These core conversations between Peter Stanlis and Robert Frost occurred during 1939-1941. They are written in the much larger context of nearly a quarter century of friendship that ended only with the passing of Frost in 1963. These discussions provide a unique window of opportunity to appreciate the sources of Frost's philosophical visions, as well as his poetic interests. The discussions between Stanlis and Frost were held between six consecutive summers (1939-1944), when Stanlis was a student at the Bread Loaf Graduate School of English. These were augmented by additional exchanges at Bread Loaf in 1961-1962. These conversations provide original insights on important subjects common to both men.
Frost insisted that it was impossible to make a complete or final unity out of the conflicts between spirit and matter. Ordinary empirical experience and rational discursive reason and logic could not harmonize basic conflicts. He held that the best method to ameliorate apparent contradictions in dualistic conflicts was through the "play" of metaphorical thinking and feeling. Metaphors included parables, allegories, fables, images, symbols, irony, and the forms and techniques of poetry such as rhyme, rhythm, assonance, dissonance, personifications, and connotations.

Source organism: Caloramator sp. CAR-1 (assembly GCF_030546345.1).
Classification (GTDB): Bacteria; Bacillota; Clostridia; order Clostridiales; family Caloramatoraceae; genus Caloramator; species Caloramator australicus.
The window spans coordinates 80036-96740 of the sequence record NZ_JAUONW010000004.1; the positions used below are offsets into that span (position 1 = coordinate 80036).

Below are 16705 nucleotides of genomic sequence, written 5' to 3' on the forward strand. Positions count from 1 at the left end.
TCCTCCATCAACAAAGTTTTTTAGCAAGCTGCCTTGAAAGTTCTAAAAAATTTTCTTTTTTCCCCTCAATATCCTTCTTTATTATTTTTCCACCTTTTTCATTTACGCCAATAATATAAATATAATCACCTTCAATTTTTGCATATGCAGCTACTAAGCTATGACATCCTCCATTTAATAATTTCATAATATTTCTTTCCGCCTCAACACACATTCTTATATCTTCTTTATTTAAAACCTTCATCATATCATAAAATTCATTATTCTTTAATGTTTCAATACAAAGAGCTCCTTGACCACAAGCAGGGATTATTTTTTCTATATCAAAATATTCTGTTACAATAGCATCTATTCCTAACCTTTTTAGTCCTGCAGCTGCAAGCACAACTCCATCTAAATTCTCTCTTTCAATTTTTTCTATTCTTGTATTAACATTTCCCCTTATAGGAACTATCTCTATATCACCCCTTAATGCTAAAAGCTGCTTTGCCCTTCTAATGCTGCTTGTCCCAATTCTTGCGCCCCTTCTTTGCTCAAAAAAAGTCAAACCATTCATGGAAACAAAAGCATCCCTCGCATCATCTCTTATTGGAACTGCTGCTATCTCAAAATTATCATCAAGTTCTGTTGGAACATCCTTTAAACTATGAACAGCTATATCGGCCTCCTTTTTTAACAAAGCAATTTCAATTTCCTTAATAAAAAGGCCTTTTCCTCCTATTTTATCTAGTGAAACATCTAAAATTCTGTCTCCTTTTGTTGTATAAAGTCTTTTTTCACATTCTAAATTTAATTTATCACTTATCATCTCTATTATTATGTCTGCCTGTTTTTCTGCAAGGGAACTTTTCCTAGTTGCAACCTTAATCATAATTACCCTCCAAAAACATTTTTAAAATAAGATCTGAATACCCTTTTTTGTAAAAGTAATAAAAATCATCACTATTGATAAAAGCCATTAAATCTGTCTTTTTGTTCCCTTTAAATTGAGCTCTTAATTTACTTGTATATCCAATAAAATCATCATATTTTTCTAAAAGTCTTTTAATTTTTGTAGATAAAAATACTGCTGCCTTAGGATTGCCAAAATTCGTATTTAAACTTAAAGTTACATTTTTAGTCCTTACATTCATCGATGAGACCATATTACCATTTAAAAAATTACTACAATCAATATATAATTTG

These are the arsenal from which poets draw their insightful metaphors, but such metaphors are also the common property of every normal person. A poem is "a momentary stay against confusion," a form of revelation for "a clarification of life," but not a final, absolute answer to the mysteries and complexities in man's life on Earth. So too-at their best-are science, religion, philosophy, education, politics, and scholarship as a means of ameliorating human problems.